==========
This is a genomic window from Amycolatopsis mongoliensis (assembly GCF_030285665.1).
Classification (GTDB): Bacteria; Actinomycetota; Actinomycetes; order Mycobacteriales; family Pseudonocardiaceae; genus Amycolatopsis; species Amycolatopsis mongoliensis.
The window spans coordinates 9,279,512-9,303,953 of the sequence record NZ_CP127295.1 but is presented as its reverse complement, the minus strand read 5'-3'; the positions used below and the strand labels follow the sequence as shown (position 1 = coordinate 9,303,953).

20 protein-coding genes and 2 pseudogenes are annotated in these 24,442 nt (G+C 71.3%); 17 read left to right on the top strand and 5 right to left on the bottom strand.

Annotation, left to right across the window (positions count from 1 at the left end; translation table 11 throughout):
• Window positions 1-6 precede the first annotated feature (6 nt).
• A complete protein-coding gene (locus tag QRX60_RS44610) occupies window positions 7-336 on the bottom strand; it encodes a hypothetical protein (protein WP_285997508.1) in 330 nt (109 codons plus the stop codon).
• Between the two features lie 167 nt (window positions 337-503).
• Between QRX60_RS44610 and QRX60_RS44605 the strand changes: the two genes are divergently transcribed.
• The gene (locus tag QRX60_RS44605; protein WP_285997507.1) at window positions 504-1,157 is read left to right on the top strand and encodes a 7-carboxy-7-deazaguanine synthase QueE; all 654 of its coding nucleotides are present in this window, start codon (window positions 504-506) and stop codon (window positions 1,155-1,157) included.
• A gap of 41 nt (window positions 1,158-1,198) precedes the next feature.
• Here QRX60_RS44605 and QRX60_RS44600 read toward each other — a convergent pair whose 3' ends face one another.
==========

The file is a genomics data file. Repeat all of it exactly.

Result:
This is a genomic window from Amycolatopsis mongoliensis (assembly GCF_030285665.1).
Classification (GTDB): Bacteria; Actinomycetota; Actinomycetes; order Mycobacteriales; family Pseudonocardiaceae; genus Amycolatopsis; species Amycolatopsis mongoliensis.
The window spans coordinates 9,279,512-9,303,953 of the sequence record NZ_CP127295.1 but is presented as its reverse complement, the minus strand read 5'-3'; the positions used below and the strand labels follow the sequence as shown (position 1 = coordinate 9,303,953).

20 protein-coding genes and 2 pseudogenes are annotated in these 24,442 nt (G+C 71.3%); 17 read left to right on the top strand and 5 right to left on the bottom strand.

Annotation, left to right across the window (positions count from 1 at the left end; translation table 11 throughout):
• Window positions 1-6 precede the first annotated feature (6 nt).
• A complete protein-coding gene (locus tag QRX60_RS44610) occupies window positions 7-336 on the bottom strand; it encodes a hypothetical protein (protein WP_285997508.1) in 330 nt (109 codons plus the stop codon).
• Between the two features lie 167 nt (window positions 337-503).
• Between QRX60_RS44610 and QRX60_RS44605 the strand changes: the two genes are divergently transcribed.
• The gene (locus tag QRX60_RS44605; protein WP_285997507.1) at window positions 504-1,157 is read left to right on the top strand and encodes a 7-carboxy-7-deazaguanine synthase QueE; all 654 of its coding nucleotides are present in this window, start codon (window positions 504-506) and stop codon (window positions 1,155-1,157) included.
• A gap of 41 nt (window positions 1,158-1,198) precedes the next feature.
• Here QRX60_RS44605 and QRX60_RS44600 read toward each other — a convergent pair whose 3' ends face one another.